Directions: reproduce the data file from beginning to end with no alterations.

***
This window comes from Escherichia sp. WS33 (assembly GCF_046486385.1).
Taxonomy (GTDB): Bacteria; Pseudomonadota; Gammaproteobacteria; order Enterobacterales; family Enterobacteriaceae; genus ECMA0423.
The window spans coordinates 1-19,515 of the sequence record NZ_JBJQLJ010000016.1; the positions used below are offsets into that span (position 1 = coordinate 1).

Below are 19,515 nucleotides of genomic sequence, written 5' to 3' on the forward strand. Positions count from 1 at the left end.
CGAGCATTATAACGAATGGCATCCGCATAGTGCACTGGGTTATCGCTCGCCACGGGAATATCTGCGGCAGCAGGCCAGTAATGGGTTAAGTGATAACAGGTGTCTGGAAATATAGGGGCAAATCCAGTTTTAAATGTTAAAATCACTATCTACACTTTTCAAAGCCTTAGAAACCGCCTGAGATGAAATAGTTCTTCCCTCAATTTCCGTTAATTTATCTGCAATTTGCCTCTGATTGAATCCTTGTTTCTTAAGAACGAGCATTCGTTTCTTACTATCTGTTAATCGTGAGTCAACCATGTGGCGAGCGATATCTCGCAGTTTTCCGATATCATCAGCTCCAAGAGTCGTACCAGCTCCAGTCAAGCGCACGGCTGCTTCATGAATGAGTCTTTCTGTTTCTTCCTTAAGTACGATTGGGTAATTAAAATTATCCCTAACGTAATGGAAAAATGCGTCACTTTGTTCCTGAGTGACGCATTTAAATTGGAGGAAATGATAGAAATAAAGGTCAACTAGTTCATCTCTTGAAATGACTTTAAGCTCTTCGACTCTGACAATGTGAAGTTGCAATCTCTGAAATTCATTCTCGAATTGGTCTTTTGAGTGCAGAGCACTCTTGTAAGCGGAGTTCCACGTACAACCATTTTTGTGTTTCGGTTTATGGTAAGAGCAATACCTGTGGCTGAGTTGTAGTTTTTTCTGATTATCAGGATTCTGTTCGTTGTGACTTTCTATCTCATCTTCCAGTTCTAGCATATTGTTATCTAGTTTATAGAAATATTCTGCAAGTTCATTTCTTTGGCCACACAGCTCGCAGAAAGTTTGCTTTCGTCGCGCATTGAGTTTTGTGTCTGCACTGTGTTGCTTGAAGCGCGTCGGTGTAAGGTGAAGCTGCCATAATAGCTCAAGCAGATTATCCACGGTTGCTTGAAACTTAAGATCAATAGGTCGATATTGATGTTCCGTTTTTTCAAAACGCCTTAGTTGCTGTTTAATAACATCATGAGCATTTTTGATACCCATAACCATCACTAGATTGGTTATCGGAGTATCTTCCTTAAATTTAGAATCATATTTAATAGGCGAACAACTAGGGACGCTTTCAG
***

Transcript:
This window comes from Escherichia sp. WS33 (assembly GCF_046486385.1).
Taxonomy (GTDB): Bacteria; Pseudomonadota; Gammaproteobacteria; order Enterobacterales; family Enterobacteriaceae; genus ECMA0423.
The window spans coordinates 1-19,515 of the sequence record NZ_JBJQLJ010000016.1; the positions used below are offsets into that span (position 1 = coordinate 1).

Below are 19,515 nucleotides of genomic sequence, written 5' to 3' on the forward strand. Positions count from 1 at the left end.
CGAGCATTATAACGAATGGCATCCGCATAGTGCACTGGGTTATCGCTCGCCACGGGAATATCTGCGGCAGCAGGCCAGTAATGGGTTAAGTGATAACAGGTGTCTGGAAATATAGGGGCAAATCCAGTTTTAAATGTTAAAATCACTATCTACACTTTTCAAAGCCTTAGAAACCGCCTGAGATGAAATAGTTCTTCCCTCAATTTCCGTTAATTTATCTGCAATTTGCCTCTGATTGAATCCTTGTTTCTTAAGAACGAGCATTCGTTTCTTACTATCTGTTAATCGTGAGTCAACCATGTGGCGAGCGATATCTCGCAGTTTTCCGATATCATCAGCTCCAAGAGTCGTACCAGCTCCAGTCAAGCGCACGGCTGCTTCATGAATGAGTCTTTCTGTTTCTTCCTTAAGTACGATTGGGTAATTAAAATTATCCCTAACGTAATGGAAAAATGCGTCACTTTGTTCCTGAGTGACGCATTTAAATTGGAGGAAATGATAGAAATAAAGGTCAACTAGTTCATCTCTTGAAATGACTTTAAGCTCTTCGACTCTGACAATGTGAAGTTGCAATCTCTGAAATTCATTCTCGAATTGGTCTTTTGAGTGCAGAGCACTCTTGTAAGCGGAGTTCCACGTACAACCATTTTTGTGTTTCGGTTTATGGTAAGAGCAATACCTGTGGCTGAGTTGTAGTTTTTTCTGATTATCAGGATTCTGTTCGTTGTGACTTTCTATCTCATCTTCCAGTTCTAGCATATTGTTATCTAGTTTATAGAAATATTCTGCAAGTTCATTTCTTTGGCCACACAGCTCGCAGAAAGTTTGCTTTCGTCGCGCATTGAGTTTTGTGTCTGCACTGTGTTGCTTGAAGCGCGTCGGTGTAAGGTGAAGCTGCCATAATAGCTCAAGCAGATTATCCACGGTTGCTTGAAACTTAAGATCAATAGGTCGATATTGATGTTCCGTTTTTTCAAAACGCCTTAGTTGCTGTTTAATAACATCATGAGCATTTTTGATACCCATAACCATCACTAGATTGGTTATCGGAGTATCTTCCTTAAATTTAGAATCATATTTAATAGGCGAACAACTAGGGACGCTTTCAG